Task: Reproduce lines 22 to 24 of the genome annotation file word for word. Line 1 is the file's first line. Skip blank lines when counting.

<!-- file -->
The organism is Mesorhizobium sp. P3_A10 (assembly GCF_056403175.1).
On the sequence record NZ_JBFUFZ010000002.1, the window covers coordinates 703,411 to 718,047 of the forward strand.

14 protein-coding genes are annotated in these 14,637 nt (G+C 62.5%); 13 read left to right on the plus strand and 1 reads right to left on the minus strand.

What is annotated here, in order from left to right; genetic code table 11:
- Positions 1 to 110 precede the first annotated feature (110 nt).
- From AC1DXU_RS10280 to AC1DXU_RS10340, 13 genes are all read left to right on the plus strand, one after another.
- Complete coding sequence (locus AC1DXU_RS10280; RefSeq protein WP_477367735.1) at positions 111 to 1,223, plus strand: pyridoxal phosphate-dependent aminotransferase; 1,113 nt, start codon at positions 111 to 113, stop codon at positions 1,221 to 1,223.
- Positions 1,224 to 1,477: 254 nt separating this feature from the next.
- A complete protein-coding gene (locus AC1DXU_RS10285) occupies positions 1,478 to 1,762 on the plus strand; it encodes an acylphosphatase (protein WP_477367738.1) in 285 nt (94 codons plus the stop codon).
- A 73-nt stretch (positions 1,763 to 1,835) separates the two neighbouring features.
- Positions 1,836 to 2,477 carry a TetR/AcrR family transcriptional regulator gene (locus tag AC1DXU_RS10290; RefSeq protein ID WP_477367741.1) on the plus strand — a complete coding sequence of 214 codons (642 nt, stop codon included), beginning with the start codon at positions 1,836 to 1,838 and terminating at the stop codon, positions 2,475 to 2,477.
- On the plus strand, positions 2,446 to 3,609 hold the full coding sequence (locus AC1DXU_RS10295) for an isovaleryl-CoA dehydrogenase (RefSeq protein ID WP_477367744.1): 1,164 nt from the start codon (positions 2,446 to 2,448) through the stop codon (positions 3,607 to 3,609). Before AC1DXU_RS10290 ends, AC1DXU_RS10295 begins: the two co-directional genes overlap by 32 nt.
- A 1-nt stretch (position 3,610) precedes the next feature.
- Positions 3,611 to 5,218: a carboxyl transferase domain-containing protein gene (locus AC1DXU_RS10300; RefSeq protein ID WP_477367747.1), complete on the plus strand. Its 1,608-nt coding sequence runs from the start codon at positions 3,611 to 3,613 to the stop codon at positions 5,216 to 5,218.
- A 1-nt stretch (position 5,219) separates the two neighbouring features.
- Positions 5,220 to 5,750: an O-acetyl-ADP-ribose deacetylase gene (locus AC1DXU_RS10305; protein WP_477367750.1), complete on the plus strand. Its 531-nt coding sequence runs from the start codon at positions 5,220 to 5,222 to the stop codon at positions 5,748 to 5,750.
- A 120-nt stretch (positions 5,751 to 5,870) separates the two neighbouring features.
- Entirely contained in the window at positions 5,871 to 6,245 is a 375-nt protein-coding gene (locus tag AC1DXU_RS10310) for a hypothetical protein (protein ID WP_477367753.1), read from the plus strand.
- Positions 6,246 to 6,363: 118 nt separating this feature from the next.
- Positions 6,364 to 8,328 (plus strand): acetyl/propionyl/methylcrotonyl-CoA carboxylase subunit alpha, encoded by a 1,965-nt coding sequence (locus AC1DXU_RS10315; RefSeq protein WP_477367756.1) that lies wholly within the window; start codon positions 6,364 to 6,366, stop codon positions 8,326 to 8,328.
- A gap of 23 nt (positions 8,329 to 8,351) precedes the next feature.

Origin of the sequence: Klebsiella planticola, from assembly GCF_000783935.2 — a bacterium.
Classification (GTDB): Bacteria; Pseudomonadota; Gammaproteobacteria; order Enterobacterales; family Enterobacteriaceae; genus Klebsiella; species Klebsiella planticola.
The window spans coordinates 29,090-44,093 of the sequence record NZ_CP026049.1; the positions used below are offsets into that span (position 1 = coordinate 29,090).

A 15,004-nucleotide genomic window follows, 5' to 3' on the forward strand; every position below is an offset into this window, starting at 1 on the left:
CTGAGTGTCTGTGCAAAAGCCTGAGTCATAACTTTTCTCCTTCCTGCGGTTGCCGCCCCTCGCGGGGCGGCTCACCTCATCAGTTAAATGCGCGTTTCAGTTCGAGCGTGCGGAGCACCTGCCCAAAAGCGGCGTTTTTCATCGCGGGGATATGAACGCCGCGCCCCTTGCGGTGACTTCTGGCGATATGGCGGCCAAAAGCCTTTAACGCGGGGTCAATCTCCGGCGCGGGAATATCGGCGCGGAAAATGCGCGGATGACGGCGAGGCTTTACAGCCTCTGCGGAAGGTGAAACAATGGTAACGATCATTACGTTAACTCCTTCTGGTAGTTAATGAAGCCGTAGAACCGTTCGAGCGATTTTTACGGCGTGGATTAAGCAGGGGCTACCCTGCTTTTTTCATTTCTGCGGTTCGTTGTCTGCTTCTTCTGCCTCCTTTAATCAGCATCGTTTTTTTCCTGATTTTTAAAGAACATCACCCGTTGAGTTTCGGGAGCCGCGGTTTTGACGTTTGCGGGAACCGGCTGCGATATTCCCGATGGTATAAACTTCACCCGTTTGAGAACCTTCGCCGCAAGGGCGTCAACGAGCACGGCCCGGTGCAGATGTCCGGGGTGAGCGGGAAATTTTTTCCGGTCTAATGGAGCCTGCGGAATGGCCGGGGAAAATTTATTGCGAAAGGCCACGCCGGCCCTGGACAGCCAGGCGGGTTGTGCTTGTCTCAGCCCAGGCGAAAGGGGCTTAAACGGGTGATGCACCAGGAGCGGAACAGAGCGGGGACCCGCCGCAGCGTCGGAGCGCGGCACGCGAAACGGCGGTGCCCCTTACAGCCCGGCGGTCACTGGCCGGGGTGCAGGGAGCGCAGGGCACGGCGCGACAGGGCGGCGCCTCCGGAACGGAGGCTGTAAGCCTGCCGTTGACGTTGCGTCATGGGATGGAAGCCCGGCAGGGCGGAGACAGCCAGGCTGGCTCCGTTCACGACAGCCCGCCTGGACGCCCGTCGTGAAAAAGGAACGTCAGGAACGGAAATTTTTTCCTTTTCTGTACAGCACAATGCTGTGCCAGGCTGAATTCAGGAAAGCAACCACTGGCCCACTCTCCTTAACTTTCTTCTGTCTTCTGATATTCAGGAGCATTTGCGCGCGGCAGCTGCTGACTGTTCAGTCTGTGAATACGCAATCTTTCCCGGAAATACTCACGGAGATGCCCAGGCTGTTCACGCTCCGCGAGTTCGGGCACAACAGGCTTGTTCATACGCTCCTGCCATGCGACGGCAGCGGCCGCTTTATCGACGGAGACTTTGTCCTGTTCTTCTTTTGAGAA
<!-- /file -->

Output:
Origin of the sequence: Klebsiella planticola, from assembly GCF_000783935.2 — a bacterium.
Classification (GTDB): Bacteria; Pseudomonadota; Gammaproteobacteria; order Enterobacterales; family Enterobacteriaceae; genus Klebsiella; species Klebsiella planticola.
The window spans coordinates 29,090-44,093 of the sequence record NZ_CP026049.1; the positions used below are offsets into that span (position 1 = coordinate 29,090).